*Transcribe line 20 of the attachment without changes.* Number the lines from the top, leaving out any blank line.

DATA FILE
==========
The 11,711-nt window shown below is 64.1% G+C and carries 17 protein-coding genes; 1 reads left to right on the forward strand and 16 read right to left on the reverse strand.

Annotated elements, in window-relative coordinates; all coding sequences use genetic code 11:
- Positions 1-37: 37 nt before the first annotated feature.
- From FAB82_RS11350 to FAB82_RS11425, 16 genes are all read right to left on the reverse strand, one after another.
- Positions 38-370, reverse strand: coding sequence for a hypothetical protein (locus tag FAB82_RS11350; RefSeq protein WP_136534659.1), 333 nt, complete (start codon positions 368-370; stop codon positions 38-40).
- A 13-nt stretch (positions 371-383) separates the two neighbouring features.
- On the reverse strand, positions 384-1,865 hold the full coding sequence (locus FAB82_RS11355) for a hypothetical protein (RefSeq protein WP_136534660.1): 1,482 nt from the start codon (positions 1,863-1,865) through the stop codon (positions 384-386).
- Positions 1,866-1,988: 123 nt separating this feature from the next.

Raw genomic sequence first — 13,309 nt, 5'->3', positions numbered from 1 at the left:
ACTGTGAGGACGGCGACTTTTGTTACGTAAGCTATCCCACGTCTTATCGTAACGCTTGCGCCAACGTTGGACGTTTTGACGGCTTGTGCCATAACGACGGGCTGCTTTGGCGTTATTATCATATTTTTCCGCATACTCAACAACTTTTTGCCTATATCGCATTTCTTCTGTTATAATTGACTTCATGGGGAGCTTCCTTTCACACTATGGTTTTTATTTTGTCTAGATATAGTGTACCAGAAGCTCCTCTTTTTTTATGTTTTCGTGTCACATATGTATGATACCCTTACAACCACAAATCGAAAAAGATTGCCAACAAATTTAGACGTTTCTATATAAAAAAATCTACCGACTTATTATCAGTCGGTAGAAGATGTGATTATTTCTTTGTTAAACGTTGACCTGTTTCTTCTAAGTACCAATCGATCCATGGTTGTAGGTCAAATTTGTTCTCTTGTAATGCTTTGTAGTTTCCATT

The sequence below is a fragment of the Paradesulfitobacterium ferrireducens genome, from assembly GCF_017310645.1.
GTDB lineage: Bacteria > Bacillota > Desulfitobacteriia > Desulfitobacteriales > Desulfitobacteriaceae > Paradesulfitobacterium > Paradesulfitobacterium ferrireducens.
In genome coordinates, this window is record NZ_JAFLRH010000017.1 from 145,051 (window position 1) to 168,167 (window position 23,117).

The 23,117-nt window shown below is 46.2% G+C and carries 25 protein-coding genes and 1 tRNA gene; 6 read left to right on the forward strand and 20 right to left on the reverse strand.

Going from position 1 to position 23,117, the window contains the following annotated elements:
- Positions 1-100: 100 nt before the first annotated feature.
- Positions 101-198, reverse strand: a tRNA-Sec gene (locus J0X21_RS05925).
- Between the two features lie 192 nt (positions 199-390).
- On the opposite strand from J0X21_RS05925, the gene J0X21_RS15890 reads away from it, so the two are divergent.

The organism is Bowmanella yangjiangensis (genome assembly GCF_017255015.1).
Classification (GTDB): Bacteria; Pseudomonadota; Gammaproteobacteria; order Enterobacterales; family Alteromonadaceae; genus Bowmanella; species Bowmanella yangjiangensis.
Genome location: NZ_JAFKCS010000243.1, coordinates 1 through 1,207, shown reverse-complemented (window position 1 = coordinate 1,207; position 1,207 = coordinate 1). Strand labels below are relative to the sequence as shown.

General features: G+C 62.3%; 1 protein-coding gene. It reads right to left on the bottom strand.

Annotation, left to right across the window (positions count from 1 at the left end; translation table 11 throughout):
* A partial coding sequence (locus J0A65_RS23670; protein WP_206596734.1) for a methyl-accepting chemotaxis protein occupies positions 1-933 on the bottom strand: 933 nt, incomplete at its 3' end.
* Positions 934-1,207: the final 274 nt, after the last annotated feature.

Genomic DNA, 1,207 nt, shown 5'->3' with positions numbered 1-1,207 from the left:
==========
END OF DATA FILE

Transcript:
The organism is Bowmanella yangjiangensis (genome assembly GCF_017255015.1).